On Capitol Hill, the Senate is set to open debate this morning on the first major gun control legislation to reach Congress in two decades. Some Republicans, though, say they have a pretty good reason to hold up that debate. NPR's Ailsa Chang explains.
AILSA CHANG, BYLINE: Senator Mike Lee of Utah is one of the Republicans who say they're filibustering, and here's his rational: He's not actually trying to block debate. He's just trying to buy more time to consider the proposals.
Scientists reported Wednesday that they had developed a way to measure how much pain people are experiencing by scanning their brains.
The researchers hope the technique will help doctors treat pain better, but the work is also raising concerns about whether the technique might interfere with doctors simply listening to their patients.
Now, when someone is in pain, a doctor has no way to judge its severity except to ask questions, a method that often is inadequate.
Lorenzo Garcia, the former superintendent of schools in El Paso, Texas, has been sitting in a federal prison since last year. He's the nation's first superintendent convicted of fraud and reporting bogus test scores for financial gain.
On a normal day, Kansas City, Mo., processes more than 70 million gallons of raw sewage. This sewage used to be a nuisance, but Kansas City, and a lot of municipalities around the country, are now turning it into a resource for city farmers hard up for fertilizer.
After the sewage has been processed at a treatment plant, it's piped out to Birmingham Farm on the north side of the Missouri River.
The group Mayors Against Illegal Guns has launched a million-dollar media blitz to support new gun legislation. One TV ad features Neil Heslin, whose son, Jesse Lewis, was among those killed at Sandy Hook Elementary School.
(SOUNDBITE OF AD)
NEIL HESLIN: Oh, I feel it's something I owe to my son, Jesse, to speak up and I'm his voice. And I feel if I didn't, I would be letting Jesse down.
The Nobel Prize-winning scientist Robert G. Edwards has died. He was a physiologist in Britain who helped develop the techniques used for in-vitro fertilization, or IVF. His work led to the birth of the first test tube baby, Louise Brown, in 1978, and millions of babies since.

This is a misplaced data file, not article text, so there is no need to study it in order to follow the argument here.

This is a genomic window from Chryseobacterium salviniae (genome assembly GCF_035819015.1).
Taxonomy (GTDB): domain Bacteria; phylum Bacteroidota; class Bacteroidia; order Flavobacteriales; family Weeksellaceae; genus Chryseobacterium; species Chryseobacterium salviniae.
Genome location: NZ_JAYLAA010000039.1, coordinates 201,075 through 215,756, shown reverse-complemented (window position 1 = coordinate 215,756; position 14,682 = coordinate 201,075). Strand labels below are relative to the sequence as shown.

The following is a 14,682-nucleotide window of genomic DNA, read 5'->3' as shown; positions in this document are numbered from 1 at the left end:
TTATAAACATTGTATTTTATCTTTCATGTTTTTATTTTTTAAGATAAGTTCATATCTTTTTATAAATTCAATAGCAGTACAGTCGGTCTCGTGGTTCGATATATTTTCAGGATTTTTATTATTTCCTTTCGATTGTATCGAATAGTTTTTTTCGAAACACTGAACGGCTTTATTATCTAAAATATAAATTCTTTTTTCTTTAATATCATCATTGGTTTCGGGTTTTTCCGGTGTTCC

NPR's Rob Stein joins us to discuss Edwards' work and the controversy that still swirls around the techniques he helped to create.
And, Rob, first remind us the science. What exactly is IVF and what was Edwards' role in developing it?
Originally published on Thu April 11, 2013 9:04 am
Federal officials say a large study of premature infants was ethically flawed because doctors didn't inform the babies' parents about increased risks of blindness, brain damage and death.
The study involved more than 1,300 severely premature infants at nearly two dozen medical institutions between 2004 and 2009. The infants were randomly assigned to receive two different levels of oxygen to see which was better at preventing blindness without increasing the risk of neurologic damage or death.
Originally published on Wed April 10, 2013 2:27 pm
The man whose research led to the world's first test-tube baby more than three decades ago, has died at age 87.
Robert Edwards, who later won the Nobel Prize, began experimenting with in vitro fertilization, or IVF, in the late 1960s. His work, controversial at the time, eventually led to the birth of the world's first "test tube baby," Louise Brown, on July 25, 1978.
Since then, IVF has resulted in about 5 million babies worldwide, according to the European Society for Human Reproduction and Embryology.
Names are possessions that we carry with us all our lives. But we seldom think about what goes into picking the right one. Some choose to change their first names in adulthood, because of family history or pure disdain for a moniker. For Silas Hansen, the reason was that he's transgender.